Rats susceptible to anhedonia, a core symptom of depression, possess more serotonin neurons after being exposed to chronic stress, but the effect can be reversed through amygdala activation, according to new research in JNeurosci.
How plants handle stress
Plants get stressed too. Drought or too much salt disrupt their physiology.
Stress in the powerhouse of the cell
University of Freiburg researchers discover a new principle -- how cells protect themselves from mitochondrial defects.
Measuring stress around cells
Tissues and organs in the human body are shaped through forces generated by cells, that push and pull, to ''sculpt'' biological structures.
Cellular stress at the movies
For the first time, biological imaging experts have used a custom fluorescence microscope and a novel antibody tagging tool to watch living cells undergoing stress.
Maternal stress at conception linked to children's stress response at age 11
A new study published in the Journal of Developmental Origins of Health and Disease finds that mothers' stress levels at the moment they conceive their children are linked to the way children respond to life challenges at age 11.
More Stress News and Stress Current Events

Trending Science News

Current Coronavirus (COVID-19) News

Top Science Podcasts

We have hand picked the top science podcasts of 2020.
Now Playing: TED Radio Hour

Listen Again: The Power Of Spaces
How do spaces shape the human experience? In what ways do our rooms, homes, and buildings give us meaning and purpose? This hour, TED speakers explore the power of the spaces we make and inhabit. Guests include architect Michael Murphy, musician David Byrne, artist Es Devlin, and architect Siamak Hariri.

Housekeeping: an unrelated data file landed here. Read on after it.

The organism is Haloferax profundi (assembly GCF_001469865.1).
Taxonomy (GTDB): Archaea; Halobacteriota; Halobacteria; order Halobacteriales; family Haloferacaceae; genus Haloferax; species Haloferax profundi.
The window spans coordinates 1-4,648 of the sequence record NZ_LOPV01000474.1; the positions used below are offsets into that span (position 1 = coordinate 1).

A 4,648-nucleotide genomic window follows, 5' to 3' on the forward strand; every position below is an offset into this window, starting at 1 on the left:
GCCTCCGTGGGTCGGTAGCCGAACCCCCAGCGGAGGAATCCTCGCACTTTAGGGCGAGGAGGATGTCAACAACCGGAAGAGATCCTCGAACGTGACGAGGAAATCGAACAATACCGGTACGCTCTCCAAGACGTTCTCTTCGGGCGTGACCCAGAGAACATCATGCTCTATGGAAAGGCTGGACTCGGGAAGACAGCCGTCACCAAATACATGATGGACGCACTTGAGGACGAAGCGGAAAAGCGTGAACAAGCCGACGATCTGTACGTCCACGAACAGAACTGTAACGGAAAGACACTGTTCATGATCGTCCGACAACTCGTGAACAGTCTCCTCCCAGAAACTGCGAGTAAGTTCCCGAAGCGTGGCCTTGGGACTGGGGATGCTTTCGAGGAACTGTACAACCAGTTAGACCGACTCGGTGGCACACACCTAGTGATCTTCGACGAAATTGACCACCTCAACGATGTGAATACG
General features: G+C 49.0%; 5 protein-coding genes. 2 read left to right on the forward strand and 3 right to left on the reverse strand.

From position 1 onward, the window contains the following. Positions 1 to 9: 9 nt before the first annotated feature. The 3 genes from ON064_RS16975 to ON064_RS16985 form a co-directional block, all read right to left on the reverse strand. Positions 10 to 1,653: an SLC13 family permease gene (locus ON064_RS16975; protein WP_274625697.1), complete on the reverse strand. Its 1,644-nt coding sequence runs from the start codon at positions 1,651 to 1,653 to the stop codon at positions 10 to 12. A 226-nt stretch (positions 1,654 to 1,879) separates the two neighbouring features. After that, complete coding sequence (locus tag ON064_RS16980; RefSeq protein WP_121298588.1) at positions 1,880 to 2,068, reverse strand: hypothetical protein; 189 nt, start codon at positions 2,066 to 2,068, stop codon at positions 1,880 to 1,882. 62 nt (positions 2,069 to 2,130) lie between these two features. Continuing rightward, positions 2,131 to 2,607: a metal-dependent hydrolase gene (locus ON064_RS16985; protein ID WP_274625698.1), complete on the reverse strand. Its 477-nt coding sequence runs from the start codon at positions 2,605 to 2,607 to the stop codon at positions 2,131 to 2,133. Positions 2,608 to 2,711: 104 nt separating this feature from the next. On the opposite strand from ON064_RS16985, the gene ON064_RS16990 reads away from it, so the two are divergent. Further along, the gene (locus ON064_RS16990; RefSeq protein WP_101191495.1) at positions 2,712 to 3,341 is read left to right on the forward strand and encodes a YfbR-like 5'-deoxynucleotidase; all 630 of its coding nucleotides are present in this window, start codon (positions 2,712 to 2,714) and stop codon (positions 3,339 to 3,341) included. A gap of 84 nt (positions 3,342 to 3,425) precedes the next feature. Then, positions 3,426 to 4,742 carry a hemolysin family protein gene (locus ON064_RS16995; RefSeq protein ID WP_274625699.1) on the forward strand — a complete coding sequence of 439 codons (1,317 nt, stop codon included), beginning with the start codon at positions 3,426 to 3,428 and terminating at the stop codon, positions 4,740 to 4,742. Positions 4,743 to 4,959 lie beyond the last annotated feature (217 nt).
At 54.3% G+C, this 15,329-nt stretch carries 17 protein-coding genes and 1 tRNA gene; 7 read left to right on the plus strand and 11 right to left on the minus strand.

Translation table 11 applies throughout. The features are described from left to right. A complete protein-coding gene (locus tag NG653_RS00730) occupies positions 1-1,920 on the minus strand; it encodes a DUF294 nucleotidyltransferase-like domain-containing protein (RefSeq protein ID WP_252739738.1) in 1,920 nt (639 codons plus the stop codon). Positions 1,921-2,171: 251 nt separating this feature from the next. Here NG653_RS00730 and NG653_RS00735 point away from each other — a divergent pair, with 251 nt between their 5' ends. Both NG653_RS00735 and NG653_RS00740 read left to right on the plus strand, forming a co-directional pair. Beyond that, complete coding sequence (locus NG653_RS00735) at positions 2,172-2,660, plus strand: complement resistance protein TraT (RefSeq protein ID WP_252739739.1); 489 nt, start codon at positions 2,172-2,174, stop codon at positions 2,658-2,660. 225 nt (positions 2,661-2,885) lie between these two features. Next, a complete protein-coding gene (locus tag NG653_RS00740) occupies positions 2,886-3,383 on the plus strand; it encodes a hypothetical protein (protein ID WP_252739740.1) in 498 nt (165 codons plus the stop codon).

Now Playing: Science for the People

#576 Science Communication in Creative Places
When you think of science communication, you might think of TED talks or museum talks or video talks, or... people giving lectures. It's a lot of people talking. But there's more to sci comm than that. This week host Bethany Brookshire talks to three people who have looked at science communication in places you might not expect it. We'll speak with Mauna Dasari, a graduate student at Notre Dame, about making mammals into a March Madness match. We'll talk with Sarah Garner, director of the Pathologists Assistant Program at Tulane University School of Medicine, who takes pathology instruction out of...
Now Playing: Radiolab

What If?
There's plenty of speculation about what Donald Trump might do in the wake of the election. Would he dispute the results if he loses? Would he simply refuse to leave office, or even try to use the military to maintain control? Last summer, Rosa Brooks got together a team of experts and political operatives from both sides of the aisle to ask a slightly different question. Rather than arguing about whether he'd do those things, they dug into what exactly would happen if he did. Part war game part choose your own adventure, Rosa's Transition Integrity Project doesn't give us any predictions, and it isn't a referendum on Trump. Instead, it's a deeply illuminating stress test on our laws, our institutions, and on the commitment to democracy written into the constitution. This episode was reported by Bethel Habte, with help from Tracie Hunte, and produced by Bethel Habte. Jeremy Bloom provided original music. Support Radiolab by becoming a member today at Radiolab.org/donate.     You can read The Transition Integrity Project's report here.